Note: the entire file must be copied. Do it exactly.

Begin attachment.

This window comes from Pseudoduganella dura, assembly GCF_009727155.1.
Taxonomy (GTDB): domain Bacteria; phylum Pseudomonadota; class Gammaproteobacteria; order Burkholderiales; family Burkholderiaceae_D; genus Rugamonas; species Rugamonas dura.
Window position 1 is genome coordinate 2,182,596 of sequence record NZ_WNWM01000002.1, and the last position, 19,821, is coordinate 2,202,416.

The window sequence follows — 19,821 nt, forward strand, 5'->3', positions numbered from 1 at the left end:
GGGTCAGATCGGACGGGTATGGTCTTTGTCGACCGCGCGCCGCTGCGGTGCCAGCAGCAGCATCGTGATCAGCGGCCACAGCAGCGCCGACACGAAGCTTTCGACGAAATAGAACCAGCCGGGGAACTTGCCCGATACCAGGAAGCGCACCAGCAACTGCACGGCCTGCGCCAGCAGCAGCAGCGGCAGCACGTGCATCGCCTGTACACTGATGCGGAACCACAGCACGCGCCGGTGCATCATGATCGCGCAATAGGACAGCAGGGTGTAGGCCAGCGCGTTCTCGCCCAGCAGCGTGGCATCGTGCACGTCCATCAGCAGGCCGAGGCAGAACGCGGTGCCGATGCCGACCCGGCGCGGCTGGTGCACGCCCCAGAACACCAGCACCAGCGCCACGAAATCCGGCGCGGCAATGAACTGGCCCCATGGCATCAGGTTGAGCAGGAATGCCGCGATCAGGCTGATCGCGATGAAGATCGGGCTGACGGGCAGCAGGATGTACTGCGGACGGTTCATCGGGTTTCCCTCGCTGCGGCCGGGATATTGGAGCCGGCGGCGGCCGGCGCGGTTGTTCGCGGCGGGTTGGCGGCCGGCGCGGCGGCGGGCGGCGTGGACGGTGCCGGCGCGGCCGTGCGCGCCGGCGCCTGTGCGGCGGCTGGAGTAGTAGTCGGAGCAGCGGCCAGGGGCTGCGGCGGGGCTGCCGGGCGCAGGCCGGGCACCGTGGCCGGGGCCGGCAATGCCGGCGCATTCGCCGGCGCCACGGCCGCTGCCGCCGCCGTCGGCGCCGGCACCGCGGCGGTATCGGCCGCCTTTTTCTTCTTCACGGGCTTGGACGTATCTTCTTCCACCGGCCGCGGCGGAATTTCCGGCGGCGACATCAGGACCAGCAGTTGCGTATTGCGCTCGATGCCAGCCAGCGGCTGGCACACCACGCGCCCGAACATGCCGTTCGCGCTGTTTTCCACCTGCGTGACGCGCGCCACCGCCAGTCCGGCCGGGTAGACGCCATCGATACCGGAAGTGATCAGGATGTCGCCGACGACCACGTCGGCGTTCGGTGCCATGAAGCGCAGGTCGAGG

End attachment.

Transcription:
This window comes from Pseudoduganella dura, assembly GCF_009727155.1.
Taxonomy (GTDB): domain Bacteria; phylum Pseudomonadota; class Gammaproteobacteria; order Burkholderiales; family Burkholderiaceae_D; genus Rugamonas; species Rugamonas dura.
Window position 1 is genome coordinate 2,182,596 of sequence record NZ_WNWM01000002.1, and the last position, 19,821, is coordinate 2,202,416.

The window sequence follows — 19,821 nt, forward strand, 5'->3', positions numbered from 1 at the left end:
GGGTCAGATCGGACGGGTATGGTCTTTGTCGACCGCGCGCCGCTGCGGTGCCAGCAGCAGCATCGTGATCAGCGGCCACAGCAGCGCCGACACGAAGCTTTCGACGAAATAGAACCAGCCGGGGAACTTGCCCGATACCAGGAAGCGCACCAGCAACTGCACGGCCTGCGCCAGCAGCAGCAGCGGCAGCACGTGCATCGCCTGTACACTGATGCGGAACCACAGCACGCGCCGGTGCATCATGATCGCGCAATAGGACAGCAGGGTGTAGGCCAGCGCGTTCTCGCCCAGCAGCGTGGCATCGTGCACGTCCATCAGCAGGCCGAGGCAGAACGCGGTGCCGATGCCGACCCGGCGCGGCTGGTGCACGCCCCAGAACACCAGCACCAGCGCCACGAAATCCGGCGCGGCAATGAACTGGCCCCATGGCATCAGGTTGAGCAGGAATGCCGCGATCAGGCTGATCGCGATGAAGATCGGGCTGACGGGCAGCAGGATGTACTGCGGACGGTTCATCGGGTTTCCCTCGCTGCGGCCGGGATATTGGAGCCGGCGGCGGCCGGCGCGGTTGTTCGCGGCGGGTTGGCGGCCGGCGCGGCGGCGGGCGGCGTGGACGGTGCCGGCGCGGCCGTGCGCGCCGGCGCCTGTGCGGCGGCTGGAGTAGTAGTCGGAGCAGCGGCCAGGGGCTGCGGCGGGGCTGCCGGGCGCAGGCCGGGCACCGTGGCCGGGGCCGGCAATGCCGGCGCATTCGCCGGCGCCACGGCCGCTGCCGCCGCCGTCGGCGCCGGCACCGCGGCGGTATCGGCCGCCTTTTTCTTCTTCACGGGCTTGGACGTATCTTCTTCCACCGGCCGCGGCGGAATTTCCGGCGGCGACATCAGGACCAGCAGTTGCGTATTGCGCTCGATGCCAGCCAGCGGCTGGCACACCACGCGCCCGAACATGCCGTTCGCGCTGTTTTCCACCTGCGTGACGCGCGCCACCGCCAGTCCGGCCGGGTAGACGCCATCGATACCGGAAGTGATCAGGATGTCGCCGACGACCACGTCGGCGTTCGGTGCCATGAAGCGCAGGTCGAGG